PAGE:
How to Make an Oversized Ottoman {Tutorial}

Happy Cyber Monday everyone! Hope you all had a fantastic Thanksgiving and weekend of holiday relaxing and shopping! Last week, I revealed to your our new DIY Oversized Ottoman and promised you the tutorial. I’m a few days behind, but I’m here today with the full step-by-step for you!

It wasn’t a hard project and took us one afternoon to get ‘er done. Let me show you what we did!

We sized the ottoman to fit nicely within our sectional couch. I then had to “balance” the ideal measurements with the size of some plywood we hand on hand (leftover from the sandbox) and available foam widths. Taking all these things into account, our ottoman size ended up being 28″x48;” all of our wood and foam was cut to this size.

To start, we built a basic frame using 2X4s. We added a center brace for extra support because the entire ottoman was so big (bottom left). All of the junctions are held together with 3″ lag bolts and are counter-sunk with washers (bottom center). Once the frame was constructed, we added a rectangle of 3/4″ plywood to the top with 1.5″ wood screws all the way around (bottom right).

The wood for this project was cheap, but the real cost was the foam! I bought my foam from JoAnns during a holiday weekend; it was 50% off plus I had a coupon for an additional 20% off. The foam comes in 24″ widths, cut to any length…I bought 4 28″ lengths of 4″ foam, leaving me with 4 28″x24″ squares. I paid about $80 for all my foam – that’s a really good deal!

We started by trimming down the bottom layer of foam to perfectly match the wood platform with a sharp knife (NOTE – we must buy an electric cutting knife if we are going to cut a lot of foam again!).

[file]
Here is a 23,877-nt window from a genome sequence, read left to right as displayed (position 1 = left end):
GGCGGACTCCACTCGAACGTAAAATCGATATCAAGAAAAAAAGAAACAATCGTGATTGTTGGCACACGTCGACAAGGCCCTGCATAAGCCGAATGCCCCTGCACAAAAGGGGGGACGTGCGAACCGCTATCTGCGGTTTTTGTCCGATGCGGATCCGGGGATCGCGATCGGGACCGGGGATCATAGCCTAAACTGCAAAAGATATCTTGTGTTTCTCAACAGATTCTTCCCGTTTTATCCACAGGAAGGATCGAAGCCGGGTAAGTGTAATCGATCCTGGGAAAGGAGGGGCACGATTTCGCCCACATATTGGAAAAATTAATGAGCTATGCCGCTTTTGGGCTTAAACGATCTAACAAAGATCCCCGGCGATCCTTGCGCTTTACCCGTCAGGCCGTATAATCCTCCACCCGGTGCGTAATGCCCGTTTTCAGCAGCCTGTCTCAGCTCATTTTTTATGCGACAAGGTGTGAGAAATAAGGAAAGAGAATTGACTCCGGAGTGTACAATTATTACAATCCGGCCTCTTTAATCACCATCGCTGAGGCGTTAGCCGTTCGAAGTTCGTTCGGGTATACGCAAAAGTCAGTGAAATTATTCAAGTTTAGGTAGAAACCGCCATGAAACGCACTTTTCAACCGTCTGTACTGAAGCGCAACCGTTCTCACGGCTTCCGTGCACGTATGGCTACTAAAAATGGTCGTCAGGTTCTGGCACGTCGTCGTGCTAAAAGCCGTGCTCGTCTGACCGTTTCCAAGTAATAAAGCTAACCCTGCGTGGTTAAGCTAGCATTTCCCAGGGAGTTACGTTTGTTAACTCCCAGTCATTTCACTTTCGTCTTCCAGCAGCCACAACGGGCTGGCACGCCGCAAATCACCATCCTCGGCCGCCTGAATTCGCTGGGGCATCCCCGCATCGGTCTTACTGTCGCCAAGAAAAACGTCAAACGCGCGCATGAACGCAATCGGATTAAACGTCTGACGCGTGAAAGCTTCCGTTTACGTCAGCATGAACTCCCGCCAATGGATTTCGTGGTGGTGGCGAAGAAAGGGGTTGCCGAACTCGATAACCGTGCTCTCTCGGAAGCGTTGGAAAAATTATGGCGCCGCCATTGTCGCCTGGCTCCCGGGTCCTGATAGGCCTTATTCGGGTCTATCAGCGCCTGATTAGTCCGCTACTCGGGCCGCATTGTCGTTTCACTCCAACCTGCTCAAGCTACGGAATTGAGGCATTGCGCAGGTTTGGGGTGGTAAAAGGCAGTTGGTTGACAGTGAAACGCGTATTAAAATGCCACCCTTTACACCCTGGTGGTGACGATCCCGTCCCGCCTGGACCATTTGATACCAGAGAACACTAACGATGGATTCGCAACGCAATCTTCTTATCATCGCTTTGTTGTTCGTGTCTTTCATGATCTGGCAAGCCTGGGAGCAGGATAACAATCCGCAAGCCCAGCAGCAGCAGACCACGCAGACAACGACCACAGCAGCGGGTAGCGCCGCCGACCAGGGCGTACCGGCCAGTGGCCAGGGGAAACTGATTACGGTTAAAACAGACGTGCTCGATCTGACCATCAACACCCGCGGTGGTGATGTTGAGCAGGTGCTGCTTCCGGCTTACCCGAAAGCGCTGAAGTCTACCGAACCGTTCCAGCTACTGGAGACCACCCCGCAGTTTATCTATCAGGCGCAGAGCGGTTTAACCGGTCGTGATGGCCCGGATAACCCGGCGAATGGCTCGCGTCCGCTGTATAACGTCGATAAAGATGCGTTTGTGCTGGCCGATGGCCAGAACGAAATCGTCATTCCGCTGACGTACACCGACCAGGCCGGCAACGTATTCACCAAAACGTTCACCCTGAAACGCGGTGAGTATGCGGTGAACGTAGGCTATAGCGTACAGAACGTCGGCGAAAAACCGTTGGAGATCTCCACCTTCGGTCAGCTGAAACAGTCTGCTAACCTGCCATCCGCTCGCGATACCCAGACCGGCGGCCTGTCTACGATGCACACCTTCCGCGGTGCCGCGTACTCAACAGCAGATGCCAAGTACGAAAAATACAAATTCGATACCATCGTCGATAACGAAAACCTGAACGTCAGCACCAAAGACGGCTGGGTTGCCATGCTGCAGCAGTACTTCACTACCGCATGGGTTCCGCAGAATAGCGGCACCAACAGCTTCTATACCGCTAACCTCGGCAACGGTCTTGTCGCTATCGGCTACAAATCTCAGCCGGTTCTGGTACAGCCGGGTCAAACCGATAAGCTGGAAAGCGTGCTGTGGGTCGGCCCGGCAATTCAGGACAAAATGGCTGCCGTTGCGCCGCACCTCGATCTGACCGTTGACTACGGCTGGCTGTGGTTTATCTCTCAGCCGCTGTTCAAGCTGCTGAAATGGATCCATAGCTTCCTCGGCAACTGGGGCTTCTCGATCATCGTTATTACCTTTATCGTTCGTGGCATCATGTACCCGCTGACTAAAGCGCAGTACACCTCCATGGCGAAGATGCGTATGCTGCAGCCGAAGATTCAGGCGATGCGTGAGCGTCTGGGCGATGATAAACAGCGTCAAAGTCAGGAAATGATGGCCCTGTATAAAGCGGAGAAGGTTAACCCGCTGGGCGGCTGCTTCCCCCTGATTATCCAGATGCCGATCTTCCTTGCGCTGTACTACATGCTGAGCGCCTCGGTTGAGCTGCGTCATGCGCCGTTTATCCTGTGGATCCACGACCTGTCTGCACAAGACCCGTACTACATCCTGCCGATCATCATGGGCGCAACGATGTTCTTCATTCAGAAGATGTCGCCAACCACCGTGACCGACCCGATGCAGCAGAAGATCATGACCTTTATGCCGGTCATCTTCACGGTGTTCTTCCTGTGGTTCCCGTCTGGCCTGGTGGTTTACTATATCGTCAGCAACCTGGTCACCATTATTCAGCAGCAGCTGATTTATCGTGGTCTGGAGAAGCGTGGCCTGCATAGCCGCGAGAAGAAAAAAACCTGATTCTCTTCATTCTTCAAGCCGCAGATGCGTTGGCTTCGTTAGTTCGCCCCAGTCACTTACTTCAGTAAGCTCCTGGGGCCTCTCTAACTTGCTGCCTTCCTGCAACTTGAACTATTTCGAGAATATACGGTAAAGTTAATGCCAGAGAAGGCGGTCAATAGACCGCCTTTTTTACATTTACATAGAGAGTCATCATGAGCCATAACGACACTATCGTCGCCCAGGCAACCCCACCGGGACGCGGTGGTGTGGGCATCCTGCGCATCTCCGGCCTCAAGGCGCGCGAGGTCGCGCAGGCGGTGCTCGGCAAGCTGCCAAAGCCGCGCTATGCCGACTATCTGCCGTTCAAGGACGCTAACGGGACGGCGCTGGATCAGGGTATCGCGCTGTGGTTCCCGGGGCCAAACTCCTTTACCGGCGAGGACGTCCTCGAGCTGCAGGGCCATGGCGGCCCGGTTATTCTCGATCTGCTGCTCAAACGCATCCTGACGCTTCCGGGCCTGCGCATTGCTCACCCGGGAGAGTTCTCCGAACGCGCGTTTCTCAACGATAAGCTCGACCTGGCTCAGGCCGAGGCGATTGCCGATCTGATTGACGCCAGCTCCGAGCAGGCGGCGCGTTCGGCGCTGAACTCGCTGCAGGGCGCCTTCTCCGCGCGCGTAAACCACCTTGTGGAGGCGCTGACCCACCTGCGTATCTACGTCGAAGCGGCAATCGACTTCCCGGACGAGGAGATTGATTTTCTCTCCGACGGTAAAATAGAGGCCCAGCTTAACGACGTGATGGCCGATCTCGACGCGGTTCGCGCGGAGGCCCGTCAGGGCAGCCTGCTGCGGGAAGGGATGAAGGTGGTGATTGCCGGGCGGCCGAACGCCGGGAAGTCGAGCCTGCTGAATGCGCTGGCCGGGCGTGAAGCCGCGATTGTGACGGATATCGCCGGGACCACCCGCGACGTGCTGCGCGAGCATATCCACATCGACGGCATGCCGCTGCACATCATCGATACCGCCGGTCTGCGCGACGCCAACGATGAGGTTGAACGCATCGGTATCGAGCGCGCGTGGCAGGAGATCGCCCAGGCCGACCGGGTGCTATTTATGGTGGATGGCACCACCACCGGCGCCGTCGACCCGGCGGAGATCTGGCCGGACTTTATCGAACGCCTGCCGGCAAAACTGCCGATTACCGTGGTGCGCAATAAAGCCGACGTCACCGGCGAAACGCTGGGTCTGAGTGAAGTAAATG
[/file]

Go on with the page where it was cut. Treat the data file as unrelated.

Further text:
1. Once all of our edges matched up, we applied a layer of spray adhesive to the wood and then gently laid the foam down in place.
  2. I’m not sure if it’s necessary, but we wanted to make sure the foam never separated. We couldn’t find any upholstery tape, so we opted for duck tape – camouflage duct tape – down the entire seam.
  3. We repeated the trimming, spraying and laying with a second layer of foam.
  4. To finish off the foam phase, we taped the final seam with duct tape.

(Note – you may be wondering why we used two layers of foam…it’s because we wanted the ottoman to be at “coffee table” height (~16″). We certainly could have used the opposite ratio of wood to foam, but we wanted a nice cushy surface on as much of the ottoman as possible. You can certainly feel where the wood is versus the foam on the finished product, so we are glad we went with the extra foam choice!)

At this point, we moved the ottoman into the house so that it remained sawdust and dirt free as we applied the batting, fabric and feet. I bought a twin-bed size package of cotton batting (also from JoAnns on sale). Doubled over, it was the perfect size (no cutting or measuring required!). We simply tugged and stapled the batting to the inside bottom of the wood frame.